University of Cambridge > > Plant Sciences Research Seminars > The extended phenotype of the cucumber mosaic virus genome in insect transmission

The extended phenotype of the cucumber mosaic virus genome in insect transmission

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Pathogen genomes encode proteins that manipulate hosts to create a favourable niche for pathogen reproduction. For animal-transmitted pathogens the effects of some of their genes are often not just restricted to their primary hosts. Indeed, these genes give rise to a phenotype that may extend to the pathogen’s animal vectors changing their performance or behaviour and often benefitting pathogen transmission. This idea was captured by Richard Dawkins in his book “The extended phenotype: The long reach of the gene” (Oxford Univ. Press, 1982). For most pathogen-host-vector interactions it is currently not feasible to elucidate the genetic basis underlying the extended phenotype of the pathogen. During my PhD project I used a model system comprised of cucumber mosaic virus, its main insect vectors, aphids, and their shared plant host Arabidopsis for which this should be possible. Using a whole genome approach I harnessed the natural variation in viral transmission phenotypes to identify the genes with extended effects in insect-mediated dispersal. Here, I will present evidence of the interactive effects of three viral genes that are all needed to ensure efficient spread of this virus.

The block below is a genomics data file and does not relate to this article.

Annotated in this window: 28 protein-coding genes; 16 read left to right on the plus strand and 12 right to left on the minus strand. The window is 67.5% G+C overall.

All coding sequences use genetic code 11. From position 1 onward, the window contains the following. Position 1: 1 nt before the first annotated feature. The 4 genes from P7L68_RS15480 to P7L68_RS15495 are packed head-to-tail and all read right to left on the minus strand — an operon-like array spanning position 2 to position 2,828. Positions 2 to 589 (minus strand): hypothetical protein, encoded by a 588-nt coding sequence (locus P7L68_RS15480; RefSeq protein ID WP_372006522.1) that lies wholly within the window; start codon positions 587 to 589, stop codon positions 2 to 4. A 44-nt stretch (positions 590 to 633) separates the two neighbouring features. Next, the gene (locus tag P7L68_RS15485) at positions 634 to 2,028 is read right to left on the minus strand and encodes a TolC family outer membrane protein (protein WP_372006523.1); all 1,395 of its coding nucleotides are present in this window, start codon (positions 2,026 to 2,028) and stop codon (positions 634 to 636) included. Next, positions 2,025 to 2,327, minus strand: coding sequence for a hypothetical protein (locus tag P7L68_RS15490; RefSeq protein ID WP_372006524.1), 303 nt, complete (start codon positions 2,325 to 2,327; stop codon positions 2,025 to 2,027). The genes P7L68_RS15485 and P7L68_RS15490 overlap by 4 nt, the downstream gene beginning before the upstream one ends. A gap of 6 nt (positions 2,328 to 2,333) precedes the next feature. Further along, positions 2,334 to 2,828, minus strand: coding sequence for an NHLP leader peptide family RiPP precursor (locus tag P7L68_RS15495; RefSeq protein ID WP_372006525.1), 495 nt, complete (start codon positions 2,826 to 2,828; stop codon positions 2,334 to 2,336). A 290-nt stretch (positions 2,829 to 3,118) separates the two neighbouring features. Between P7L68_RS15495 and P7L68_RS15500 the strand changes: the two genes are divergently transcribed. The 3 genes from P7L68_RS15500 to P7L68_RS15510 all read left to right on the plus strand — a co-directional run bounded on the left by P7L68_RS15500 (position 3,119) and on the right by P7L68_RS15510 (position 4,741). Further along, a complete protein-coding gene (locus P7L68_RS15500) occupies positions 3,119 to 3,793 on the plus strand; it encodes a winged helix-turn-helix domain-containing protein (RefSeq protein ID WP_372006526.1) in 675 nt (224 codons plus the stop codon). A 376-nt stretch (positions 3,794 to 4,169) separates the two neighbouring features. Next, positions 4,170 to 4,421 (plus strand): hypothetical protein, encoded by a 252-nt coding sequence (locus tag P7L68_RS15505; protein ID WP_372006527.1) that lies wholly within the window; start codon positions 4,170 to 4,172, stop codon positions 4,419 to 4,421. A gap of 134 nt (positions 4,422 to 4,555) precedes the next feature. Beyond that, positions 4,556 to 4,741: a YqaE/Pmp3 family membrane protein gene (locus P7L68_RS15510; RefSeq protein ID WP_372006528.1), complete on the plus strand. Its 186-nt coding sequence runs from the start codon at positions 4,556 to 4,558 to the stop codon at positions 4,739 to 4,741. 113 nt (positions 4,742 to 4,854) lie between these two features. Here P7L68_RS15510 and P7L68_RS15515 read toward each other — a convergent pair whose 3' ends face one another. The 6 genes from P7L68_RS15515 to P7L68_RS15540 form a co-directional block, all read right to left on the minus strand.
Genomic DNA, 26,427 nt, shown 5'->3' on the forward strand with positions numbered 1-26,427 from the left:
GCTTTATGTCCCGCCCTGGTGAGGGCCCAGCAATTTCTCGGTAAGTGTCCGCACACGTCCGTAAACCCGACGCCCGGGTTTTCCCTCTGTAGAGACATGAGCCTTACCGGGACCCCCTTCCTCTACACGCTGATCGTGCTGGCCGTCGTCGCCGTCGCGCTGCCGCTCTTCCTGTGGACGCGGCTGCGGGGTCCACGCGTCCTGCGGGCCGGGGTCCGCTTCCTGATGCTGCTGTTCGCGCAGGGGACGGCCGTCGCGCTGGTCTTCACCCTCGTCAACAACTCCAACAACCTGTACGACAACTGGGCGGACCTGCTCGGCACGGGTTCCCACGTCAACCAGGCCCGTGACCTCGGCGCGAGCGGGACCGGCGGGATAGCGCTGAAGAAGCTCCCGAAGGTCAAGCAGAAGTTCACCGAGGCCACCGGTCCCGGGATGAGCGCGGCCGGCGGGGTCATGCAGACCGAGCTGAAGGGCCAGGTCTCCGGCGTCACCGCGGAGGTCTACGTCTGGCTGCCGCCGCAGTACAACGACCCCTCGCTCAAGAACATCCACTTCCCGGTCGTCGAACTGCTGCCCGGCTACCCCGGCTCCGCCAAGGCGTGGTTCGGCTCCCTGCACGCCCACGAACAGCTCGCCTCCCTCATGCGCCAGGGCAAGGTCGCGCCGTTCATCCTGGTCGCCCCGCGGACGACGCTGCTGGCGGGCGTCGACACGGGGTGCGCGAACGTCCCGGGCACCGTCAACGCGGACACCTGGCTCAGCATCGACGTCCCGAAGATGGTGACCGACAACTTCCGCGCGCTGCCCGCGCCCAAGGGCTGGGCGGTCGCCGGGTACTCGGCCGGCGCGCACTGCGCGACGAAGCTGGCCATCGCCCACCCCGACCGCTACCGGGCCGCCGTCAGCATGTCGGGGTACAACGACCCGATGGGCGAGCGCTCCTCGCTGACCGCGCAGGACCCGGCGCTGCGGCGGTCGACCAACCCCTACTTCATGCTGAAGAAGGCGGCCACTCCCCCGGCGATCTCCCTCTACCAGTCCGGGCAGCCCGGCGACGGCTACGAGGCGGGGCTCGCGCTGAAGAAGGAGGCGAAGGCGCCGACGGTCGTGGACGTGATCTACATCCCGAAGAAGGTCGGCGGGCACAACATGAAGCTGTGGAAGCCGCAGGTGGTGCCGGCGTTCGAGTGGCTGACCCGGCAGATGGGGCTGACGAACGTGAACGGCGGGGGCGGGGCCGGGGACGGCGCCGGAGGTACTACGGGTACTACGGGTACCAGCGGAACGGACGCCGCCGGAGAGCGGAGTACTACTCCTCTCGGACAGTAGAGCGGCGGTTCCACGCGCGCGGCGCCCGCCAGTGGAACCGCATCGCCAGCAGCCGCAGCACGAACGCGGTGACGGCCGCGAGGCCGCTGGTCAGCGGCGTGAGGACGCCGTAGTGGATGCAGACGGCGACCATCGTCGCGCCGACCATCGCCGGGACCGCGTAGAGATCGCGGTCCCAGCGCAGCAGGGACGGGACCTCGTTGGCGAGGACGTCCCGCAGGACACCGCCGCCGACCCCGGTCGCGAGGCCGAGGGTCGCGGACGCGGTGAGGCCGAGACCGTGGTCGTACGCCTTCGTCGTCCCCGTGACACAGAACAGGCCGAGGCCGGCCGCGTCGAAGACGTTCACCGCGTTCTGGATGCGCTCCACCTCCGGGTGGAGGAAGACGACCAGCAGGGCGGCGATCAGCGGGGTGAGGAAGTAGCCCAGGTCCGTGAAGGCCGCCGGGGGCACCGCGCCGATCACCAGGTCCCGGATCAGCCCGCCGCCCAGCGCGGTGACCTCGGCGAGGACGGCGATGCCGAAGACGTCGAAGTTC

This talk is part of the Plant Sciences Research Seminars series.

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